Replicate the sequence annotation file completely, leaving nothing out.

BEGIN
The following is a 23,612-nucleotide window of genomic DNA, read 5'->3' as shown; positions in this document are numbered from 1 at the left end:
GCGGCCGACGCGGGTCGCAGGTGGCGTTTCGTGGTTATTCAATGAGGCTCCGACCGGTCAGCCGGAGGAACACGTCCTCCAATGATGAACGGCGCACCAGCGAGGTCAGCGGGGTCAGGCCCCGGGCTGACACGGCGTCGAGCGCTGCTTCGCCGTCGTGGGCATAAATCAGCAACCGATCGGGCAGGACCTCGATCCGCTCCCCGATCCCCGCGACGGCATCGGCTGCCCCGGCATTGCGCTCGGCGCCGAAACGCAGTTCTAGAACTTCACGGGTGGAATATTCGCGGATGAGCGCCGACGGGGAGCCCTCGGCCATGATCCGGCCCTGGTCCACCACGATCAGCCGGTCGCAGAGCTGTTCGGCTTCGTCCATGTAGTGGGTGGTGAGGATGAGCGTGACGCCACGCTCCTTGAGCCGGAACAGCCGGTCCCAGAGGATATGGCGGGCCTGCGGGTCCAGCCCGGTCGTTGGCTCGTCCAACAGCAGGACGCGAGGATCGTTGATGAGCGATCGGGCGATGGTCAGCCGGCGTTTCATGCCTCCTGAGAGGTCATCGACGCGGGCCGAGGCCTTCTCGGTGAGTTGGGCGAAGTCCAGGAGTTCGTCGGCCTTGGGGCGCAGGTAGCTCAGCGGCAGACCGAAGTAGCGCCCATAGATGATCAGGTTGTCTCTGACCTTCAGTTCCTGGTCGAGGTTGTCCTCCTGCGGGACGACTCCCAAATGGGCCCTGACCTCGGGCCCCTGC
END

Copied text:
The following is a 23,612-nucleotide window of genomic DNA, read 5'->3' as shown; positions in this document are numbered from 1 at the left end:
GCGGCCGACGCGGGTCGCAGGTGGCGTTTCGTGGTTATTCAATGAGGCTCCGACCGGTCAGCCGGAGGAACACGTCCTCCAATGATGAACGGCGCACCAGCGAGGTCAGCGGGGTCAGGCCCCGGGCTGACACGGCGTCGAGCGCTGCTTCGCCGTCGTGGGCATAAATCAGCAACCGATCGGGCAGGACCTCGATCCGCTCCCCGATCCCCGCGACGGCATCGGCTGCCCCGGCATTGCGCTCGGCGCCGAAACGCAGTTCTAGAACTTCACGGGTGGAATATTCGCGGATGAGCGCCGACGGGGAGCCCTCGGCCATGATCCGGCCCTGGTCCACCACGATCAGCCGGTCGCAGAGCTGTTCGGCTTCGTCCATGTAGTGGGTGGTGAGGATGAGCGTGACGCCACGCTCCTTGAGCCGGAACAGCCGGTCCCAGAGGATATGGCGGGCCTGCGGGTCCAGCCCGGTCGTTGGCTCGTCCAACAGCAGGACGCGAGGATCGTTGATGAGCGATCGGGCGATGGTCAGCCGGCGTTTCATGCCTCCTGAGAGGTCATCGACGCGGGCCGAGGCCTTCTCGGTGAGTTGGGCGAAGTCCAGGAGTTCGTCGGCCTTGGGGCGCAGGTAGCTCAGCGGCAGACCGAAGTAGCGCCCATAGATGATCAGGTTGTCTCTGACCTTCAGTTCCTGGTCGAGGTTGTCCTCCTGCGGGACGACTCCCAAATGGGCCCTGACCTCGGGCCCCTGC